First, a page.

Richard Schmidt, a 77-year-old retired salesman, began experiencing chest pain that wouldn’t go away in July 2008. He made an appointment to see his doctor, Nadim Y. Khoury, MD, a physician on the medical staff at Northwestern Memorial Hospital and assistant professor of Medicine at Northwestern University Feinberg School of Medicine.
An echocardiogram, a stress test and an angiogram revealed that he would need triple bypass surgery or coronary artery bypass surgery (CABG) plus another surgical procedure afterward, an abdominal aortic aneurysm repair.
“Triple bypass surgery is a pretty major procedure, and I wasn’t sure how I would be feeling afterward,” Mr. Schmidt says. “So I wasn’t sure how well I would do with the next surgery, the aneurysm repair. My wife, Anna, and I were relieved when we found out that they could do it with just a small surgical incision.”
An aneurysm, a swollen or weakened area of a blood vessel, can affect arteries almost anywhere in the body. Aneurysms are at risk of bursting, which can be fatal. In Mr. Schmidt’s case, surgeons at Northwestern Memorial were able to repair the aneurysm with minimally invasive endovascular stent grafting.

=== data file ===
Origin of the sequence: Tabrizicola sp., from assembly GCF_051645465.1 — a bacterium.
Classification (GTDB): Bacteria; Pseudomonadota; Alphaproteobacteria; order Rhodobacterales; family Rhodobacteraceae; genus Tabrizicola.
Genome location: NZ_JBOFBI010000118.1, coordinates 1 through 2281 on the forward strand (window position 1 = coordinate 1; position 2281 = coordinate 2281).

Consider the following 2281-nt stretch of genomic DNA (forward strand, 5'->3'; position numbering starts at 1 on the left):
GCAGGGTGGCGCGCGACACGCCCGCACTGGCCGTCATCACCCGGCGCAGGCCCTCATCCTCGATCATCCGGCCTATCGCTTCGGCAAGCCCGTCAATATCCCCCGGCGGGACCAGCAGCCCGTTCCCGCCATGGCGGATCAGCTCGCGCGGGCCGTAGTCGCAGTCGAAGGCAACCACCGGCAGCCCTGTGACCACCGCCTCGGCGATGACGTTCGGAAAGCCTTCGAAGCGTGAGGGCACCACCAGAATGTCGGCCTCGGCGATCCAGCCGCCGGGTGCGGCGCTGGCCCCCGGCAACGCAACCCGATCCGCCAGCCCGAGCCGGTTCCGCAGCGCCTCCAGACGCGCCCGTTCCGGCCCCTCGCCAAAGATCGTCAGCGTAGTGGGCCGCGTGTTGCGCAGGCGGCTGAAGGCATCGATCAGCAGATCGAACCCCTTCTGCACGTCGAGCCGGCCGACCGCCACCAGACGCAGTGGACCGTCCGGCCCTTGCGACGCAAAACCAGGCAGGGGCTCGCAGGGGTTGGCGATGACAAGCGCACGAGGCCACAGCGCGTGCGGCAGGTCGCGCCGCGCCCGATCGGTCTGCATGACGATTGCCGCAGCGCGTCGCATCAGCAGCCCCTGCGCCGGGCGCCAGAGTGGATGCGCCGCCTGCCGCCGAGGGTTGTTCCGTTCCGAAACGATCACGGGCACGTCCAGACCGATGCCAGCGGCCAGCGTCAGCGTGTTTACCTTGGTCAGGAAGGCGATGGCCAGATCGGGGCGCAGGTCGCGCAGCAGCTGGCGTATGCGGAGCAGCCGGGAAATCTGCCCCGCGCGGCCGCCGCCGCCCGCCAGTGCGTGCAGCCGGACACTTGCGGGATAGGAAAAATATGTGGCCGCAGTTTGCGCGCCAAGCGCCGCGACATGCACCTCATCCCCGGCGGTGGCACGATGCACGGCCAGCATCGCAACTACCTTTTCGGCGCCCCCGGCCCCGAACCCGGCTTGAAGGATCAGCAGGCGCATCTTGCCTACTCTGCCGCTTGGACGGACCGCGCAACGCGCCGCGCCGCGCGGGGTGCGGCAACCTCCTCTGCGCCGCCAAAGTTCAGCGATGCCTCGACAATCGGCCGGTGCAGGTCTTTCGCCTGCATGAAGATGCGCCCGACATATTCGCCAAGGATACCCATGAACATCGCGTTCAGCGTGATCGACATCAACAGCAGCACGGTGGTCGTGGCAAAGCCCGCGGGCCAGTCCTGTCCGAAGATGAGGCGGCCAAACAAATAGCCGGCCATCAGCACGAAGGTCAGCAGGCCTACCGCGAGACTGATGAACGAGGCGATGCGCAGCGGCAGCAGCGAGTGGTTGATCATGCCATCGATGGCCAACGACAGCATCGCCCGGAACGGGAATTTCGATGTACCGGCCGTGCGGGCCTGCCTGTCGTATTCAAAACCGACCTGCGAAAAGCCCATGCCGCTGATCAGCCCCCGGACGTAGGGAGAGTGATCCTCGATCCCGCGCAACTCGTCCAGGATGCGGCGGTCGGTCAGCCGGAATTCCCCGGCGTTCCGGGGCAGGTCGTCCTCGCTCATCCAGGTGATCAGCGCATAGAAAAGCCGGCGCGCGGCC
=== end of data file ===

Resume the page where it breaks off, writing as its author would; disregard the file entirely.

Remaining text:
In this procedure, a catheter is inserted into a tiny incision in the groin. The catheter is threaded through the artery and to the aneurysm, where a stent graft is placed to close off the aneurysm from blood flow and prevent further swelling.
Mr. Schmidt’s triple bypass surgery was performed by Richard Lee, MD, a surgeon on the medical staff at Northwestern Memorial, surgical director of the Center for Atrial Fibrillation at the Bluhm Cardiovascular Institute and associate professor of Cardiothoracic Surgery at the Feinberg School. A week later, Mr. Schmidt underwent a successful aneurysm repair with Mark K. Eskandari, MD, a surgeon on the medical staff at Northwestern Memorial, director of Carotid and Peripheral Artery Interventions at the Bluhm Cardiovascular Institute and associate professor of Vascular Surgery at the Feinberg School of Medicine.
“My experience at Northwestern Memorial was an 11 on a scale of 1 to 10,” says Mr. Schmidt. “Everybody took care of me and tried to make my stay pleasant.”
Eight months after the surgery, a CT scan showed that the aneurysm had shrunk from its original diseased size of a grapefruit down to 5 cm. “I’ll go back in a year for another CT scan,” says Mr. Schmidt. “But everything looks good. I’ve finished cardiac rehab. I’m feeling great and spending lots of time with my family.”
Mr. Schmidt has four children and five grandchildren who live near his home in Harwood Heights, Illinois. “There’s always something cooking: a soccer game, a school chorus performance, a ballet recital, you name it,” says Mr. Schmidt. “Really, my grandchildren are doing more exciting things than I ever did!”